If you have backed off of the claim on rights, I apologize. I either misunderstood, or missed it. That was my main objection. Claiming that such a right existed struck me as inconsistent. My objection was really about the general point. I wasn't thinking of any specifics. Examples intended as illustrative only.

No apology needed. I was just careless in usage. I don't want affirmative action for minority opinions, btw. I'd like it if people didn't engage in mob behavior and just shout down the minority views without critically thinking about it. Of course, this too is just my personal preference and others may disagree. But then we'll just be at odds and have to duke it out.

popcorn_karate
08-26-2011, 01:46 PM
So, with regard to your first post, I actually had you in mind.


i suspect apple knows that, and doesn't think your "defense" of his views and positions is necessary.

I think you have bought into a fairly ridiculous victim narrative that is perpetuated by badhat/look, your referencing the "gang of 12" as if it were anything other than a long defunct joke seems to support that. The less you buy into that bullshit and just present your ideas, the better the conversations become. most of the negative useless conversations happen when you are in your "righteous defender" mode because you generally want others to feel as offended as you do - or thats how it reads to me.

stephanie
08-26-2011, 02:00 PM
I think you have bought into a fairly ridiculous victim narrative that is perpetuated by badhat/look, your referencing the "gang of 12" as if it were anything other than a long defunct joke seems to support that. The less you buy into that bullshit and just present your ideas, the better the conversations become. most of the negative useless conversations happen when you are in your "righteous defender" mode because you generally want others to feel as offended as you do - or thats how it reads to me.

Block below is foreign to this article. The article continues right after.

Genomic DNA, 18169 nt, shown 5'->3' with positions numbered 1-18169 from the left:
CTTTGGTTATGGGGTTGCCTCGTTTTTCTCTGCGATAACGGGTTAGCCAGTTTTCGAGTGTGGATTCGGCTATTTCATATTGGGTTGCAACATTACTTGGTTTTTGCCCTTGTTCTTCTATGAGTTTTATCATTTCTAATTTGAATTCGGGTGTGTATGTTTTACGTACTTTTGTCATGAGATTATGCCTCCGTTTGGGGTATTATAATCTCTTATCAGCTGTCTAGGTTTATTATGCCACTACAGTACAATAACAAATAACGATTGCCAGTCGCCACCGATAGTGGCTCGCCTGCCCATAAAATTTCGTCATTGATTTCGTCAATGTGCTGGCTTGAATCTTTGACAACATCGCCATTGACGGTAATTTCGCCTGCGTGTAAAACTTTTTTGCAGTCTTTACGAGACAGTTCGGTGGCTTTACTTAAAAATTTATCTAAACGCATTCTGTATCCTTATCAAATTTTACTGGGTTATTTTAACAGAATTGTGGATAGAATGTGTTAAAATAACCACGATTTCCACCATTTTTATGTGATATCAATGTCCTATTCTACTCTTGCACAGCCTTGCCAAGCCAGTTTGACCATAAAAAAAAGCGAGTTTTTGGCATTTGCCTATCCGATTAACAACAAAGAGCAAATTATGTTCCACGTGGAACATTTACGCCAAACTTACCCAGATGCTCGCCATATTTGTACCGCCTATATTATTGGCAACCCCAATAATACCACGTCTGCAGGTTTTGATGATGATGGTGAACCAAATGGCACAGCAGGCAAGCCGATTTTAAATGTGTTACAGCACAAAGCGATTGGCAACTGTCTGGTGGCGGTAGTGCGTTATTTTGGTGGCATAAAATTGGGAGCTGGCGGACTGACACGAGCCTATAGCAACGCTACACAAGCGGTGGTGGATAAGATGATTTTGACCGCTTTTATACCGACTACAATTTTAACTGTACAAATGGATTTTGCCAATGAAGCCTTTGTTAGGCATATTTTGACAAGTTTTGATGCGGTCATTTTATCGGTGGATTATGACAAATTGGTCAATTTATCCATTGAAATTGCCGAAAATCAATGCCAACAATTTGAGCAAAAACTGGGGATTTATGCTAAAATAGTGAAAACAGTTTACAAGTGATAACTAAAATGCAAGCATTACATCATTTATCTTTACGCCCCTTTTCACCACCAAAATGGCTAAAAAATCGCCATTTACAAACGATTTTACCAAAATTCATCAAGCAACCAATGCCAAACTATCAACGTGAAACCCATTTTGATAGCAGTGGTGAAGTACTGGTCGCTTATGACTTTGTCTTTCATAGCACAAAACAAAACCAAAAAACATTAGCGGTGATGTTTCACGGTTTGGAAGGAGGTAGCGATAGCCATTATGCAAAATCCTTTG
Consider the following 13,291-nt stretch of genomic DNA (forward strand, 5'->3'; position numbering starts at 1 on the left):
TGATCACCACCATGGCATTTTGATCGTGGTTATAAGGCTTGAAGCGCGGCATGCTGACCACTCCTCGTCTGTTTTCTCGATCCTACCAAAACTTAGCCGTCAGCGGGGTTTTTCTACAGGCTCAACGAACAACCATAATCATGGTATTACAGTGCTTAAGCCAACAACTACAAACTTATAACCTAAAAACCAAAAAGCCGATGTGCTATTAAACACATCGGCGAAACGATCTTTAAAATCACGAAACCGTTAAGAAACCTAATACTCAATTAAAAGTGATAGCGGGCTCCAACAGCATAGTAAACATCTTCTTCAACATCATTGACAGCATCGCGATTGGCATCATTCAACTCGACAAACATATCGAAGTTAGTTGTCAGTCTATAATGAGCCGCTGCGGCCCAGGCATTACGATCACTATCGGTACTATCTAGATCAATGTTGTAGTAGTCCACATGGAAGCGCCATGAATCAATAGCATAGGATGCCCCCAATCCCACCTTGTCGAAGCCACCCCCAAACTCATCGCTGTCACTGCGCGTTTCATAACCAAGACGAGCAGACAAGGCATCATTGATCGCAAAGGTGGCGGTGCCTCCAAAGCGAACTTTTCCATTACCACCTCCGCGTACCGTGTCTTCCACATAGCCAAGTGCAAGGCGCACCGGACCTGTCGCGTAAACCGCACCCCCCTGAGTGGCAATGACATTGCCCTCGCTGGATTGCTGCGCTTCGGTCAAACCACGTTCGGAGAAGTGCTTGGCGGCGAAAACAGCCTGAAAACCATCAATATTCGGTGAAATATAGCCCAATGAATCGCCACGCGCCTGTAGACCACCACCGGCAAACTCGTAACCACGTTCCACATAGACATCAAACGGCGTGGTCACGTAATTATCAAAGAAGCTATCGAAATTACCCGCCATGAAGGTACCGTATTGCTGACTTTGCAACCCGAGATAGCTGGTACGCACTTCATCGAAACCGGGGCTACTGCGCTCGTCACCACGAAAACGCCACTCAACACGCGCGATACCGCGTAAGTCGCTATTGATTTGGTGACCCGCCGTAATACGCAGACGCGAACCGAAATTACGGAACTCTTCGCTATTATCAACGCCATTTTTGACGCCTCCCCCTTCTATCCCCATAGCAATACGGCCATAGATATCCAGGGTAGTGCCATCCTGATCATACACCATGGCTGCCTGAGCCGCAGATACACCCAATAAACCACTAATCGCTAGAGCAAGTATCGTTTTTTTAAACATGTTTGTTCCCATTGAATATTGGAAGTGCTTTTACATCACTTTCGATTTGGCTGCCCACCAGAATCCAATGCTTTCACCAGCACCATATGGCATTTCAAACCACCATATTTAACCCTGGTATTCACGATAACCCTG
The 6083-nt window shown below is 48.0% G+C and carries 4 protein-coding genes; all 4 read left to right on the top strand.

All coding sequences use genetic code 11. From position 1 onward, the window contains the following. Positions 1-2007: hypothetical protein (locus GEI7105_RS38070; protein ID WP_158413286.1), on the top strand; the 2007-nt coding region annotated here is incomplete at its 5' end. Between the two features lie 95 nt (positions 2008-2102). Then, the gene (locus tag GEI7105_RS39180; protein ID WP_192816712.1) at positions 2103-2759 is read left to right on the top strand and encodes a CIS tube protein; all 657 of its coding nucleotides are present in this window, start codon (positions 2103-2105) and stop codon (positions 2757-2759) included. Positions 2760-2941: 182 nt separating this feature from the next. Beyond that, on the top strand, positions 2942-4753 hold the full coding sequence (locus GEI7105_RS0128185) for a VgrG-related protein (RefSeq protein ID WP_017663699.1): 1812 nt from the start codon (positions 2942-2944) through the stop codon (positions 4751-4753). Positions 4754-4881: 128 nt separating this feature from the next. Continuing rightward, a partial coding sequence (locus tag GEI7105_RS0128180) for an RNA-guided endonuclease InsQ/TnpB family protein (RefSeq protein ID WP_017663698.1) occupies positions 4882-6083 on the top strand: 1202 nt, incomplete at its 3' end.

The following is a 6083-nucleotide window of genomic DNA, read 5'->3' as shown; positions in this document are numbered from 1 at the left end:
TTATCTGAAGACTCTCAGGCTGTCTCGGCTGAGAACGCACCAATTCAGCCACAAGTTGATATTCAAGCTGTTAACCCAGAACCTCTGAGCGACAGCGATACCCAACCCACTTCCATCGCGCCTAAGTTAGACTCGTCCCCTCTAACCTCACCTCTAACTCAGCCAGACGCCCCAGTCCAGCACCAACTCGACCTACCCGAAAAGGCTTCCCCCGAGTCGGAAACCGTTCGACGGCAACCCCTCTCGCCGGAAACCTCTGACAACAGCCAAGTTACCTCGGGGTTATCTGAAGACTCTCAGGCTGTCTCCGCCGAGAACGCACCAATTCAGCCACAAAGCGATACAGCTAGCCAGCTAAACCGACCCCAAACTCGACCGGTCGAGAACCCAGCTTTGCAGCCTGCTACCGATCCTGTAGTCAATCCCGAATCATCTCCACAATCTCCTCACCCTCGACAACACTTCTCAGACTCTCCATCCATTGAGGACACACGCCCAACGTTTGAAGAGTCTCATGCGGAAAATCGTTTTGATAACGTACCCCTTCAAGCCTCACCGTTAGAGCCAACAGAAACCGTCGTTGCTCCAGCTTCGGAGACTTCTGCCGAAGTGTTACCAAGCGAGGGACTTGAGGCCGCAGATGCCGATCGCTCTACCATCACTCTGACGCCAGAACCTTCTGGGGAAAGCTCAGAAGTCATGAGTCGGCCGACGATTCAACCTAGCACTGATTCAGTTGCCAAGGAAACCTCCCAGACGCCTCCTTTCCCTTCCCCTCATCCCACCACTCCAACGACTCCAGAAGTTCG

I agree with all this. Also, it's been at least months since there was any numerical benefit that liberals had here, so the mob mentality thing is especially suspect, even if that were how the liberals posted, which has never been true.

apple wasn't picked on, for heaven's sake, and can defend himself quite well. It just muddles the conversation when people jump in to say that he has a right to say whatever (or make that comment about other topics, when no one ever denies the right, and it's hardly relevant). Also, people who come and say things as inflammatory as apple has also know and probably relish the response they will get. Indeed, I think apple has said that he's found his approach effective in getting people to rethink ideas, which suggests that he expects the kind of shocked response he gets.